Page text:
J15.4 Smoke Exposure and Associated Health Effects across Several Fire Seasons and Locations in the Western United States

Monday, 8 January 2018: 2:45 PM
Room 17B (ACC) (Austin, Texas)
Bonne Ford, Colorado State Univ., Fort Collins, CO; and K. O'Dell, R. Gan, J. Liu, W. Lassman, M. Burke, G. Pfister, A. Vaidyanathan, J. Volckens, S. Magzamen, E. V. Fischer, and J. R. Pierce

Wildfires are a significant source of particulate matter in the western United States. Wildfire activity in this region has increased over the past few decades and is projected to continue to increase further due to warmer and drier conditions. Particulate matter with diameters smaller than or equal to 2.5 microns (PM2.5) has known adverse effects on human health. However, due to an inconsistent association of wildfire PM2.5 and several disease outcomes, it is unclear if wildfire PM exerts similar health impacts as anthropogenic PM.

Improved wildfire smoke exposure estimates are needed to gain a clearer understanding of the health impacts of wildfire PM2.5. Characterizing PM2.5 concentrations from wildfire smoke is challenging due to the transient nature of smoke. Current methods of determining smoke exposure rely on satellite retrievals of aerosol optical depth (AOD), estimates from chemical transport models (CTMs), or values reported by surface monitoring sites; each of these data sources has some limitations. To improve the accuracy of our exposure estimates, we developed new methods to blend these data. Our results indicate that blending information from the above-mentioned data sources along with counts of wildfire-smoke-related social-media posts results in better characterization of smoke exposure than any individual tool.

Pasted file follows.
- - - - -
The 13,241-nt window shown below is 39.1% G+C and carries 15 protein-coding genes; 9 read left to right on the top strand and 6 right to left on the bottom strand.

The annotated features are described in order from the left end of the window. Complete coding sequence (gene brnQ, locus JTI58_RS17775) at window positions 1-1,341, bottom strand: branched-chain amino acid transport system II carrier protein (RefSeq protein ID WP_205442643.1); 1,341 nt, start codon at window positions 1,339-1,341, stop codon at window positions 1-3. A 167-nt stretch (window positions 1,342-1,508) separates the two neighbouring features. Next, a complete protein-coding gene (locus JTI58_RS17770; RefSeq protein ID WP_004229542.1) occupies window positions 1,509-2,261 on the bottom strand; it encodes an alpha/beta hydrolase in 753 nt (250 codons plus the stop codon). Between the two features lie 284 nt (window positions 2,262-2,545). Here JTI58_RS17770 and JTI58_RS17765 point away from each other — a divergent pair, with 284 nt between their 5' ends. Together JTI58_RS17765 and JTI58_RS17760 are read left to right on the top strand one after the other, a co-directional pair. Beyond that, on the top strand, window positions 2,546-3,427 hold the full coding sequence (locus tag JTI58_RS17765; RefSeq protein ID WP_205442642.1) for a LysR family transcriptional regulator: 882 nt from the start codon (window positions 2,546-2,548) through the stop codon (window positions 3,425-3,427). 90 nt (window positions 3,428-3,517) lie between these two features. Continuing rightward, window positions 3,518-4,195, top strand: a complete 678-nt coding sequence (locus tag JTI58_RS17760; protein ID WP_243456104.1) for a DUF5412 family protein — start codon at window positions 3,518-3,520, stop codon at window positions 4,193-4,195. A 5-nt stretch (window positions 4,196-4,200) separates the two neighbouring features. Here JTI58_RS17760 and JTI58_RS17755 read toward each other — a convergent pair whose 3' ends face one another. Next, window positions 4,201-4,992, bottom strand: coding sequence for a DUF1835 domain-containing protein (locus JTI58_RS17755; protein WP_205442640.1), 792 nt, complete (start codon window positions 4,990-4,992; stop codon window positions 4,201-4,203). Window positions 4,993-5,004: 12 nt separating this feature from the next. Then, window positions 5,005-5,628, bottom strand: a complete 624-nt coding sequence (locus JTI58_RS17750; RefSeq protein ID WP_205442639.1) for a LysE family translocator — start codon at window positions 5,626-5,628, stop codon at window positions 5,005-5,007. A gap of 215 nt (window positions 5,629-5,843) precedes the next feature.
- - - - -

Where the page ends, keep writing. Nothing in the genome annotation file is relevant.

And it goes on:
We link our daily smoke PM2.5 exposure estimates with hospitalization and urgent-care admission data from Washington, Oregon, and Colorado during several fire seasons as well as prescription filling data from Oregon. We find a robust relationship, where a 10 μg m-3 increase in smoke is significantly associated with a 9.5% (95% CI: 6.2, 12.9) increase in the rate of asthma admissions and a 7.7% increase (95% CI: 6.5. 8.8) in the risk for respiratory rescue medication prescription refills. There was no significant association between smoke exposure and any cardiovascular endpoints.

Our findings support the association of wildfire smoke exposure with adverse respiratory events, including subclinical outcomes, but we did not find significant associations with any cardiovascular outcomes. Public health messaging should target vulnerable populations to avoid smoke exposure during wildfire events.

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